Reading Time: 3 minutes
You’ve gotta love a book that follows “Chapter One: Matter” with “Chapter Two: Quantum Theory.” The Instant Egghead Guide: Physics by Brian Clegg and Scientific American does just that, and then continues on through chapters about Light, Relativity, Forces and Energy. The cover calls it “60-Second Science,” and each subject is a two-page spread that takes about a minute or two to read. The chapter about matter, for instance, is broken down into subjects such as atomic structure, various phases of matter, string theory and the big bang.
Each subject has three short sections: The Basics, On the Frontier, and Cocktail Party Tidbits. The Basics is just that: a very simple, straightforward explanation of the topic at hand. On the Frontier is usually a little extra information, sometimes but not always about the current state of knowledge on a subject, or perhaps an example of how this bit of information is used in practical applications. Cocktail Party Tidbits is the fun stuff: little trivia about Einstein or a snarky remark Feynman once made.
My main complaint: the book tends to shy away from using formulas, probably to make things more accessible for the “Math is hard!” contingent, but I ran into this sentence which I had trouble parsing until I realized they were using the parentheses as in math, rather than as in English:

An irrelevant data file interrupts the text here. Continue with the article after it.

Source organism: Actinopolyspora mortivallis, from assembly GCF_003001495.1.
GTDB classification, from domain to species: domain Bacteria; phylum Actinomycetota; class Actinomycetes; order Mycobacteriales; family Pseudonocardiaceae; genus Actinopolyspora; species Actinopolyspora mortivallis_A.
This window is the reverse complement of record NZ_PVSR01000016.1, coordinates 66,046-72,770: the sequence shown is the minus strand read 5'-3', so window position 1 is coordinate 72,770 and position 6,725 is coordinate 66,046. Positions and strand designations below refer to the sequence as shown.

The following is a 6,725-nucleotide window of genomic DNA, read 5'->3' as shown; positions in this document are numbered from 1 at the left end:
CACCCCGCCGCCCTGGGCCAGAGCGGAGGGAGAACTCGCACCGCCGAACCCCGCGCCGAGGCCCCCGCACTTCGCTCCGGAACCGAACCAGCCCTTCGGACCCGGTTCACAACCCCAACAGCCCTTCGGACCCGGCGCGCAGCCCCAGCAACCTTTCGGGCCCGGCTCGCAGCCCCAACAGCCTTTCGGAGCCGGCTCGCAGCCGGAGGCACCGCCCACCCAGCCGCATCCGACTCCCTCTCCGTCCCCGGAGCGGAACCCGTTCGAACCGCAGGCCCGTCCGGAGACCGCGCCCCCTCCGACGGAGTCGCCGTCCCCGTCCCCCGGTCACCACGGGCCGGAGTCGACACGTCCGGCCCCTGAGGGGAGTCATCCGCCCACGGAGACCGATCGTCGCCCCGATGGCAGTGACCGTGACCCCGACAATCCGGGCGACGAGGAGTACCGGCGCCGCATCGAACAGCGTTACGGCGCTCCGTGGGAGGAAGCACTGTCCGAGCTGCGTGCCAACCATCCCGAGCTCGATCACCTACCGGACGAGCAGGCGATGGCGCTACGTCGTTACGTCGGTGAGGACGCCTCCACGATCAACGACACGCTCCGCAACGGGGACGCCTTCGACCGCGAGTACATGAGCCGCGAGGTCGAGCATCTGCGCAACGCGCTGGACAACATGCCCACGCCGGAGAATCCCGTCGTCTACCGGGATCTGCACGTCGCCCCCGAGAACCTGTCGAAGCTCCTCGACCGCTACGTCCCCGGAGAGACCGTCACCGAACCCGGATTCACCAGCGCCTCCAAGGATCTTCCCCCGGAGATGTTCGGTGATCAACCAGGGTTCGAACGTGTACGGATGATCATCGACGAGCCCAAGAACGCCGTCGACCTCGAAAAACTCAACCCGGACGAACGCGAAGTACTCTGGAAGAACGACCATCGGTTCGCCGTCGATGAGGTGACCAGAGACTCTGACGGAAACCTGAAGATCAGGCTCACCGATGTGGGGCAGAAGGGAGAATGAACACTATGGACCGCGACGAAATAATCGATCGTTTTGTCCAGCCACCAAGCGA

As mechanical work is the force applied times the distance moved, and power is work divided by time, then power is also force times (distance over time)—that is, force times velocity.
(The other potential source of confusion is spelling out “times” in a formula which also includes “time.”) I don’t know if avoiding mathematical notation really does anyone any favors or just muddles things a bit. Fortunately, this sort of thing didn’t occur too often but this particular case stood out for me.
Also, I think this is the first time I’ve read an entire physics book without a single diagram in it, which is a shame. I think a few well-constructed diagrams would have gone a long way toward making some key concepts easier to understand and remember.
Those of you who are physics geeks most likely won’t learn anything new from this book (except some nifty trivia that will come in handy next time you’re at a cocktail party, whatever that is). But if you need a refresher course—if, say, your high schooler starts asking you about things you haven’t studied since you were in high school—this is a handy book to have around. With a little over 100 topics, you can spend just a few minutes a day and get a pretty good overview of physics in a short period of time. At the very least, it’ll help you get a few more of the jokes on The Big Bang Theory.
The Instant Egghead Guide: Physics is available from Amazon or other fine booksellers.
Wired: A broad overview of physics in bite-sized, easy-to-swallow chunks.
Tired: Some diagrams and mathematical formulas would have been nice.
Note: St. Martin’s Press provided a review copy of the book for GeekDad.